Yet everybody is talking about Ukraine. Yes, we have to talk about Ukraine but we also have to talk about Congo. Congo has the rain forest, Congo has copper, Congo has cobalt, Congo has lithium, and all those natural resources, those minerals are needed for the world’s energy transition. But why is it that you leave that country alone, an important country for the whole world?
Kenyan forces are already in DRC under the African transitional mission. But we know from reports that Kenya was allegedly involved in some shady deals in Somalia. What do you make of their presence in DRC?
You said (something) about a shady deal in Somalia. Can you really say that Kenya would go and fight against Rwandees? For me, it is a joke. We are not in Eastern Africa, we are in central Africa. The solution should be in central Africa, with the AU and the UN. We also want to change the mandate of the UN’s MONUSCO (mission) and use it to stabilize the Congo. Because we have no stability today. We want a robust UN mission in Congo, which will fight against the external M23 army.
My party had a convention last July, and we have (come up with) a manifesto with 18 challenges. We want to implement those so we can have prosperity in Congo.
What are your top five points on your manifesto?
First of all, we have the four pre-requisites: Rule of law, integrity of our country, national cohesion and good governance.
Then you come to the second stage, which is our priorities. Our first priority is education. Second is agriculture, as we have to feed our people. … Three, we need infrastructure. And then four: we need clean water, electricity and healthcare.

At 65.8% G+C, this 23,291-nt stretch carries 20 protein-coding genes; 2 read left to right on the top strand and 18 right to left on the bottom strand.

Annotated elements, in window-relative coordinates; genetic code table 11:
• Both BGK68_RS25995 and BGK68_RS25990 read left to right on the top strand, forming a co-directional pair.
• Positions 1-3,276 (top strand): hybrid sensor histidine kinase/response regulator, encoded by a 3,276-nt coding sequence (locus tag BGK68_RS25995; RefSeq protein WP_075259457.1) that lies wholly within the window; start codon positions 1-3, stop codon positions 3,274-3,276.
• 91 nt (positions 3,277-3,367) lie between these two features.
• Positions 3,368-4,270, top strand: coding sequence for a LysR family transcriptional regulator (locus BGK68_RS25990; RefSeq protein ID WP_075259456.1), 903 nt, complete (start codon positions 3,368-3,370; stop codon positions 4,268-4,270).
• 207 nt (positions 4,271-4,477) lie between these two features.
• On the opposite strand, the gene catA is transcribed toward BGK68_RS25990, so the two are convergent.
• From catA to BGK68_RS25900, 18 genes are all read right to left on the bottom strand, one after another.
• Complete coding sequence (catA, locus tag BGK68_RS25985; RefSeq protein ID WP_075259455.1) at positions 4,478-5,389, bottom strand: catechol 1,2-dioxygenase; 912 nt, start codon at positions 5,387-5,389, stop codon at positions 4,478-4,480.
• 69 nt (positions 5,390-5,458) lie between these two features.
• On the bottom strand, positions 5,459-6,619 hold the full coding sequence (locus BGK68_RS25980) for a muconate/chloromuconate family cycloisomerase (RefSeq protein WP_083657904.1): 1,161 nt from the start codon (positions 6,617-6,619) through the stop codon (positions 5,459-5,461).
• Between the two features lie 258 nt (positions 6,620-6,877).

Then there are other priorities: We want to protect the environment as a priority. Another priority is entrepreneurship. We have to ask ourselves: How can we team up with those companies coming from abroad and maximize the development of our country?
Elections are coming up next year in DRC, and you are in the opposition. We understand that you are going to be running in the upcoming elections, right?
Sure, because the Congolese people want me to run. They put me there, and I think that I owe them that. If they say, ‘Mr. Fayulu we think that we don't need you anymore,’ that’s ok.
You still believe you are the one who won the 2018 election. How will the next elections be more transparent?
All stakeholders have to agree on the rule of the game. This means to agree on an electoral commission, to agree on the electoral law, to agree on the electoral calendar, and to agree on the safety and security of all during the election. We need a good, impartial and credible election. That’s what democracy means, and the world needs democracy.
But what we have today is a dictatorship.
Thank you so much for the interview, Mr. Fayulu.
Martin Madidi Fayulu is the opposition leader of the Democratic Republic of Congo. The leader of the "Engagement for Citizenship and Development Party" has declared he will compete in the 2023 election against incumbent president, Felix Tshisekedi.
Edited for length and content by Sertan Sanderson